The project will use a 3D laser scanner to produce a three dimensional record of more than 450 sandstone caves around Nottingham. Nottinghamshire was mapped first by Christopher Saxton in 1576, the first fully surveyed map of the county was by John Chapman who produced Chapmans Map of Nottinghamshire in 1774. Nottinghamshire, like Derbyshire and South Yorkshire, sits on extensive coal measures, up to 900 metres thick, there is an oilfield near Eakring. These are overlaid by sandstones and limestones in the west and clay in the east, the north of the county is part of the Humberhead Levels lacustrine plain. The centre and south west of the county, around Sherwood Forest, principal rivers are the Trent, Idle and Soar. The Trent, fed by the Soar and Erewash, and Idle, composed of many streams from Sherwood Forest, run through wide and flat valleys, the lowest is Peat Carr, east of Blaxton, at sea level, the Trent is tidal below Cromwell Lock. Nottinghamshire is sheltered by the Pennines to the west, so receives relatively low rainfall at 641–740 mm annually, the average temperature of the county is 8.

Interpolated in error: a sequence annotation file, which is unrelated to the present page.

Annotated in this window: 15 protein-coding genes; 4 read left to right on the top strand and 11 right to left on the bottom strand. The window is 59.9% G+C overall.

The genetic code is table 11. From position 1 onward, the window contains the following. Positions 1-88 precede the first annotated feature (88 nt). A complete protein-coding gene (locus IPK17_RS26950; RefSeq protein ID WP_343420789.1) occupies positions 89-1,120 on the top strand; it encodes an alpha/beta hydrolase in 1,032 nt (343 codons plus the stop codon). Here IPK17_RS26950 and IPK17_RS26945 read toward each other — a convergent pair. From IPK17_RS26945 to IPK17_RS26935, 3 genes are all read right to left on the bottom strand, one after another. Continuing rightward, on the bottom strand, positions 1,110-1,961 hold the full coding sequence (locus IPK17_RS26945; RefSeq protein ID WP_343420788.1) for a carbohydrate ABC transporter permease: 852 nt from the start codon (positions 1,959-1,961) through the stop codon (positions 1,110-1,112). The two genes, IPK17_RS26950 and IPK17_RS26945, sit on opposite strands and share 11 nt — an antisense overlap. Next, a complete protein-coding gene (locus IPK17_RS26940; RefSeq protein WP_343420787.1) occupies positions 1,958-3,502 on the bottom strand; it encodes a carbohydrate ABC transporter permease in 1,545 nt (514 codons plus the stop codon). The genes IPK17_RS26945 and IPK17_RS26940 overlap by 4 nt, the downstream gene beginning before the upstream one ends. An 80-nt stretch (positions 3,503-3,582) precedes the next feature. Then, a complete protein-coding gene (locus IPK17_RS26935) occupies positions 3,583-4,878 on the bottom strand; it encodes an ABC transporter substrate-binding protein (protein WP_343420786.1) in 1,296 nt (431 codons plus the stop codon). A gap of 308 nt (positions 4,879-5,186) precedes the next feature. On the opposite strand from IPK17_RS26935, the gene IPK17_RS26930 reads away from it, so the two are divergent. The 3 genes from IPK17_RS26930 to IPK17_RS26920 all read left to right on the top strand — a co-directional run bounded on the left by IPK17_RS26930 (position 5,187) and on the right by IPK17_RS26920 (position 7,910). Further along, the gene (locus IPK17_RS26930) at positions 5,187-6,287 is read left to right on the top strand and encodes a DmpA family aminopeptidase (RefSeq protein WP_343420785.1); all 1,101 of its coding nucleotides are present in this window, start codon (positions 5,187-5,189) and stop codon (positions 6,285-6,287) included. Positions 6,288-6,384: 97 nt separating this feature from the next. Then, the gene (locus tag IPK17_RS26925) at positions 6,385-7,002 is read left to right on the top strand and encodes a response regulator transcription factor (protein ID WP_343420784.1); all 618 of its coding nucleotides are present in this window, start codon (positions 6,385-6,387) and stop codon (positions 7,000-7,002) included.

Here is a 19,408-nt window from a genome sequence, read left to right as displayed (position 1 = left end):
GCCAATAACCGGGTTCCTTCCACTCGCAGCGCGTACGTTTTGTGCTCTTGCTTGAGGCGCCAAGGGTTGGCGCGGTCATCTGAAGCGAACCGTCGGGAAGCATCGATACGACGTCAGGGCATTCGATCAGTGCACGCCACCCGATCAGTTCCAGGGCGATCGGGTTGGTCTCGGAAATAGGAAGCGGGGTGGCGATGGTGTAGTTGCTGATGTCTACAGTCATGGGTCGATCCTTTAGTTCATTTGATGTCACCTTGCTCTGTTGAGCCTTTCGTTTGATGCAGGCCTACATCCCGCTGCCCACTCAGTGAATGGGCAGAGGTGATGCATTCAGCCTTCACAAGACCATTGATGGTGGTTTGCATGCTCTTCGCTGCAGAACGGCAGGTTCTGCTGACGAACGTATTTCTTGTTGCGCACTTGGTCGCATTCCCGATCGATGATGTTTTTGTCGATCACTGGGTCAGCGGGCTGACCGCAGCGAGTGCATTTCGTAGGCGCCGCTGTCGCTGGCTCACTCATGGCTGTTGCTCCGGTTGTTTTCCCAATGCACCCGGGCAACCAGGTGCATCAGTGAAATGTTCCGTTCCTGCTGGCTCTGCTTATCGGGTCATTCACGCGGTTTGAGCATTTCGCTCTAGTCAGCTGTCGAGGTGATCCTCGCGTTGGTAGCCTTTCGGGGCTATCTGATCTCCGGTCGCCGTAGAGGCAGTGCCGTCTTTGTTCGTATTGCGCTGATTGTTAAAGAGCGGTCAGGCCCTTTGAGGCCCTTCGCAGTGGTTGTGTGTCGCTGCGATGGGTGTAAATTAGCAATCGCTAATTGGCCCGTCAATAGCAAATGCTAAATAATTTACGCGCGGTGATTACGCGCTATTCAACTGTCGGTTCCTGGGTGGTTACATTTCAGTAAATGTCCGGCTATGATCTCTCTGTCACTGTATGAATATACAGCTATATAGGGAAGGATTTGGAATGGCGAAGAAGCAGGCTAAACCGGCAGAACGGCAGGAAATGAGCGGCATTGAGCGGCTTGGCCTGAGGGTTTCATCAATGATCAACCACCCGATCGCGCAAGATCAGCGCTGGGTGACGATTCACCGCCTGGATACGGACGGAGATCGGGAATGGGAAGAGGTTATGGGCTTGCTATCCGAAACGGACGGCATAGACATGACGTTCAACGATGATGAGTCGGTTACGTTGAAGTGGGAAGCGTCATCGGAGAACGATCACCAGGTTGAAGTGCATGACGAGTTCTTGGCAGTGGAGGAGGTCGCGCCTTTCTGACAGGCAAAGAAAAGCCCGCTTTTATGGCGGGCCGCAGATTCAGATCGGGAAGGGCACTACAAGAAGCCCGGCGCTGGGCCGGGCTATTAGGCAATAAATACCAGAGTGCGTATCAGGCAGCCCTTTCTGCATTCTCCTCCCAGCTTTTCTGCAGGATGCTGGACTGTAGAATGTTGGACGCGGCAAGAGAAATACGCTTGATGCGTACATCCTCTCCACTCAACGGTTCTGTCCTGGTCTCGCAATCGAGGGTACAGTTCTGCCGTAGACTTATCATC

8–10.1 degrees Celsius
The term mild originally meant young beer or ale, as opposed to stale aged beer or ale with its resulting tang. In more recent times, it has interpreted as having a low gravity or being mildly hopped. This style of beer originated in Britain in the 17th century or earlier has a predominantly malty palate. Modern mild ales are mainly dark coloured with an abv of 3% to 3. 6%, although there are lighter hued examples as well as stronger examples reaching 6% abv, Light mild is generally similar, but pale in colour, for instance Harveys Brewery Knots of May. There is some overlap between the weakest styles of bitter and light mild, with the term AK being used to refer to both, the designation of such beers as bitter or mild has tended to change with fashion. A good example is McMullens AK, which was re-badged as a bitter after decades as a light mild, AK was often referred to as a mild bitter beer interpreting mild as unaged. Once sold in every pub, mild experienced a decline in popularity after the 1960s and was in danger of completely disappearing.